In our ongoing MVP debate, Jay T. makes the further point that since Jeter played on a team of stars, his contributions were’nt as important as Morneau’s. Well, OK, but Morneau played on a team that had substantially, substantially better pitching than the Yankees, and also had a teammate who was, at least judging by win shares, a bigger offensive contributor than he was; a teammate who played a much tougher position.
Almost all of the internet community has been deriding the selection of Morneau as the MVP, and if you take out RBI’s, you can see why, you can see that, while he is one of the best guys, he certainly isn’t the best.
Mauer .347/.429/.507 .936 OPS 181 H 36 2B 4 3B 13 HR 86 R
Jeter .343/.417/.483 .900 OPS 214 H 38 2B 3 3B 14 HR 118 R
Morneau .321/.375/.559 .934 OPS 190 H 37 2B 1 3B 34 HR 97 R
Rodriguez .290/.392/.523 .915 OPS 166 H 26 2B 1 3B 35 HR 113 R
Ortiz .287/.413/.636 1.049 OPS 160 H 28 2B 2 3B 54 HR 115 R
Dye .315/.385/.622 1.007 OPS 170 H 27 2B 3 3B 44 HR 103 R
If power is the criteria, Morneau isn’t the best, if it’s total package, he’s not, if it’s leadership, I don’t see how he did a better job than any of these other guys, not if it’s OBP, runs scored, defense…. If you add it all up, and just look at the overall picture, I still don’t see how Morneau rises to the top. He was second in the AL in RBI, 7th in batting average, 6th in slugging percentage, and 8th in OPS. Ortiz led the league in walks, home runs, RBI and OPS. How is Morneau more valuable than him? Because he played first?
You’re looking at two guys who play premier, up-the-middle positions, two other infielders, and two outfielder/DH guys. These players are all terrific, the differences between them is virtually impossible to discern, but historically, shortstop and catcher have always been recognized as more important, and therefore, more valuable. Using these raw stats, it is clear, (to me, at least), that the first baseman should have needed to out-perform, well, at least everyone else in the infield, by a substantial margin, to be considered the MVP; think Mattingly circa 1985. Morneau clearly did not do that. He didn’t out-perform his own catcher, for crying out loud, who played the same schedule, with the same weak teammates, and who was clearly more valuable by dint of handling the single most demanding position on the diamond.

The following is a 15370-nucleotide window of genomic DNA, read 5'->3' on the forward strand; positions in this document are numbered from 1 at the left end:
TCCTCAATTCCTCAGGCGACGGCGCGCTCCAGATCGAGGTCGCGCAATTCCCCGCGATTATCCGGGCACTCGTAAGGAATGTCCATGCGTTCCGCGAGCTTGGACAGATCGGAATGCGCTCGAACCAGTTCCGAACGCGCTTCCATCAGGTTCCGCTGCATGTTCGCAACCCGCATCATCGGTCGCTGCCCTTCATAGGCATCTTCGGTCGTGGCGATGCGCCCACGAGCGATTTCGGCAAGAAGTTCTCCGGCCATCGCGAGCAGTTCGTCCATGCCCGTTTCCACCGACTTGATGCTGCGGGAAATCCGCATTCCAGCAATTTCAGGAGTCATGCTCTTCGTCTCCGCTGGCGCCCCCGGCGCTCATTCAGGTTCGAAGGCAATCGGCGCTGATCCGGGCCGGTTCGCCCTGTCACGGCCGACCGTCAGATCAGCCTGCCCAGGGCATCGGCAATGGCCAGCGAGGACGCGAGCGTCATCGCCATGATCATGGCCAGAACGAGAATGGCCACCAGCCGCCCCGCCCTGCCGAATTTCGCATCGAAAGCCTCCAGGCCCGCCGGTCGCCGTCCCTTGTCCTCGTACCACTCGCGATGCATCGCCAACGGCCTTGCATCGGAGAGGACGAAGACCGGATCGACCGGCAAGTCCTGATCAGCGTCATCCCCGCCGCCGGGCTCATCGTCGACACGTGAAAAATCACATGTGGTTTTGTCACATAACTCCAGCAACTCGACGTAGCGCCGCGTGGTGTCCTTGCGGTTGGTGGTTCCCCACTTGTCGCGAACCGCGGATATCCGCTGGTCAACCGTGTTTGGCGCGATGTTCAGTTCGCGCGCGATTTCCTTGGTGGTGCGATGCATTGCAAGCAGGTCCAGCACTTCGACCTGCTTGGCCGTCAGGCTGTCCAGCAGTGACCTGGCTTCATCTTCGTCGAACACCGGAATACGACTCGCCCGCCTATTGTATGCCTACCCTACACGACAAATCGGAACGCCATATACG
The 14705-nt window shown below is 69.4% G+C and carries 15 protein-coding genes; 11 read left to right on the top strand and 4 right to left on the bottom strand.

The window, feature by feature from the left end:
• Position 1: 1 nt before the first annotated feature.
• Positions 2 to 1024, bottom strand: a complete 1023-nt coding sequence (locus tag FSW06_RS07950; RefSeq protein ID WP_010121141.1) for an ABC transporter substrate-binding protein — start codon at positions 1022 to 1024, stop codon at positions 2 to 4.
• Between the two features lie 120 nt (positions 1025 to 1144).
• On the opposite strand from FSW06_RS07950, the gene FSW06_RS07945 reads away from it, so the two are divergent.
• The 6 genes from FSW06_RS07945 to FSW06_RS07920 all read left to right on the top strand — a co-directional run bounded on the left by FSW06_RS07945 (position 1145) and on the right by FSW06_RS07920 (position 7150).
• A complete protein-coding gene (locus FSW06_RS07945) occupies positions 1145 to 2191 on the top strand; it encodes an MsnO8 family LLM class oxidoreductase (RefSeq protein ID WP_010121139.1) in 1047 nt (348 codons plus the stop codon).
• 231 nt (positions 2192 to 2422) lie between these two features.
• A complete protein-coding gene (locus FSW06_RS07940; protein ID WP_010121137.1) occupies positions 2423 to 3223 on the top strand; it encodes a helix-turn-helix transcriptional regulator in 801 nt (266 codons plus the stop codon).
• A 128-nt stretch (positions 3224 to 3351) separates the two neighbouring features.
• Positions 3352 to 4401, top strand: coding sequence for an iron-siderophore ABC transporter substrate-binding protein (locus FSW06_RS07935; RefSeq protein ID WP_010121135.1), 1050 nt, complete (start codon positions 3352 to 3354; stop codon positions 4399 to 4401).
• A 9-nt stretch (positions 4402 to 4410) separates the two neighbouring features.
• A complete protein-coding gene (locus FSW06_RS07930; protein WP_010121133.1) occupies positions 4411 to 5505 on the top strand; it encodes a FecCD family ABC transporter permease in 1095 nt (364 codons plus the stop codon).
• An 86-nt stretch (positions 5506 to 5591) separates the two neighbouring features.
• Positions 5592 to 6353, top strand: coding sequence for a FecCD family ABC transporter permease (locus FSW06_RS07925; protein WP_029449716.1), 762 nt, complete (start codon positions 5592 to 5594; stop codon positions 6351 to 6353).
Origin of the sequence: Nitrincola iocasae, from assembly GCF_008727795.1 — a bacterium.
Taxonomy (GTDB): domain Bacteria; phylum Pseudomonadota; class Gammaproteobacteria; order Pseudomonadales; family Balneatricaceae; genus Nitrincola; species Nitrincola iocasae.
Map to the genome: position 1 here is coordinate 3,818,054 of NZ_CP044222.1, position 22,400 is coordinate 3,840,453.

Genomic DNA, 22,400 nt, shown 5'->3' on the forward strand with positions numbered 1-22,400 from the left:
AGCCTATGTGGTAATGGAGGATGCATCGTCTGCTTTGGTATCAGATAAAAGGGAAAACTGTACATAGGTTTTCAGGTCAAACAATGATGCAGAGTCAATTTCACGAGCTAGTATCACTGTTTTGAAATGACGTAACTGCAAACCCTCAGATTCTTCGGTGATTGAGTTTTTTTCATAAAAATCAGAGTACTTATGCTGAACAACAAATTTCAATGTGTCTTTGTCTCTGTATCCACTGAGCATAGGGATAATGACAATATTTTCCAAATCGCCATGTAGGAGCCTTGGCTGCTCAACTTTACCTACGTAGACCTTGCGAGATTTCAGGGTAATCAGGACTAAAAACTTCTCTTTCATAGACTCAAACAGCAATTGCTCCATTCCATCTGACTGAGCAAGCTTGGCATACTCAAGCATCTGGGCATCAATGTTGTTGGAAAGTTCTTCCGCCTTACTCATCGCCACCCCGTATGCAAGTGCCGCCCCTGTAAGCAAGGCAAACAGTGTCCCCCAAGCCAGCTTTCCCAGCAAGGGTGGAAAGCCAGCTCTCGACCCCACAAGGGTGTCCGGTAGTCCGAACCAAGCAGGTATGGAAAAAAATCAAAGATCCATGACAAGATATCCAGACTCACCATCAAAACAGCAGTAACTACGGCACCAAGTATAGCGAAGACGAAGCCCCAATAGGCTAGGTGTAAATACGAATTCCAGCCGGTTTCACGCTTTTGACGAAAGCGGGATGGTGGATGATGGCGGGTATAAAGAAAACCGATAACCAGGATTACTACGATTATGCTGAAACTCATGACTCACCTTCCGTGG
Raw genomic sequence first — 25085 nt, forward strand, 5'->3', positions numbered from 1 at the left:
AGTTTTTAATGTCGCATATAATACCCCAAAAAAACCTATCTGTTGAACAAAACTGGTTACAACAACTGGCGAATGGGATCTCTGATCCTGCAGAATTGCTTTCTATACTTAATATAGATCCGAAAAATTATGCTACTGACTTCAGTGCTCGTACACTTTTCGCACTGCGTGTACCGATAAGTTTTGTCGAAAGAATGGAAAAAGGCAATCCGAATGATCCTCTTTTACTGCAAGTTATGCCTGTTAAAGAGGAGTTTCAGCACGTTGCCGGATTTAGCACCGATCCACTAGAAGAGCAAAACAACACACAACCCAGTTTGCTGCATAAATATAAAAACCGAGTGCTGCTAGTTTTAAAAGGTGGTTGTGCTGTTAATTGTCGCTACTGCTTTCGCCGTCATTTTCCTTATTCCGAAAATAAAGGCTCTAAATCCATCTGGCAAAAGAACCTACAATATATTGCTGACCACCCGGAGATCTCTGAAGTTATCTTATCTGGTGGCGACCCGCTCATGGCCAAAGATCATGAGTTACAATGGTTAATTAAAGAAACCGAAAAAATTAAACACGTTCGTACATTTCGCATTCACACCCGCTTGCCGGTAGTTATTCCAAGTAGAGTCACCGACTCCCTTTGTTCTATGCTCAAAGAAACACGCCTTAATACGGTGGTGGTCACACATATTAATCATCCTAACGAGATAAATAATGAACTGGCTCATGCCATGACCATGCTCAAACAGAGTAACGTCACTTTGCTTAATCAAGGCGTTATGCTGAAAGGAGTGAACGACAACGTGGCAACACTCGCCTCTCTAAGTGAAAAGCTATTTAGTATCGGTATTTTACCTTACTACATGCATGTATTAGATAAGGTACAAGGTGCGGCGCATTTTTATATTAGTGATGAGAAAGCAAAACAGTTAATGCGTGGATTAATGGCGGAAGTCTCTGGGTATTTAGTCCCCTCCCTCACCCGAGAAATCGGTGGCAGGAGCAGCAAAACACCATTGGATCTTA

For that matter, with all the talk of A-Rod’s lost season, Morneau hardly blows even him out of the water, (A-Rod drove in 121 to Morneau’s 130, if you’re wondering) and if you take into account the fact that third base is quite a bit more challenging than first, well, you can see where this is headed.
The Yankees lost two-thirds of their starting outfield for essentially the whole season, went through the whole A-Rod saga, lost their All Star second baseman for months, had one of the shittiest starting pitching staffs in the AL, in fact, they ran out there every day with the worst starting pitching of any of the eventual playoff teams. If Jeter was such a bad defensive shortstop, how does Wang, a full-blown groundball pitcher, win 19 games and finish in the top-three in the Cy Young voting? They had a lumbering lummox playing first base everyday; I mean, forget about the salaries of the team, look at the players that suited up every day.
If his name wasn’t Jeter, if the NY media hadn’t started the MVP drumbeat way back in August, there could be no doubt that as a shortstop of that team, a team that won the most games in all of baseball, he would have won the award.
Jeter-worship backlash is why he didn’t. Justin Morneau? He wasn’t mentioned as a serious MVP-candidate in anything I read, all season long, and right up to the week before surveys that predicted a Mauer-Jeter tie. That backlash, plus the stupidity of a large group of men who want to hold onto an archaic view of baseball, one in which players who evoke Jim Rice’s strength’s are revered; is the reason Jeter finished second.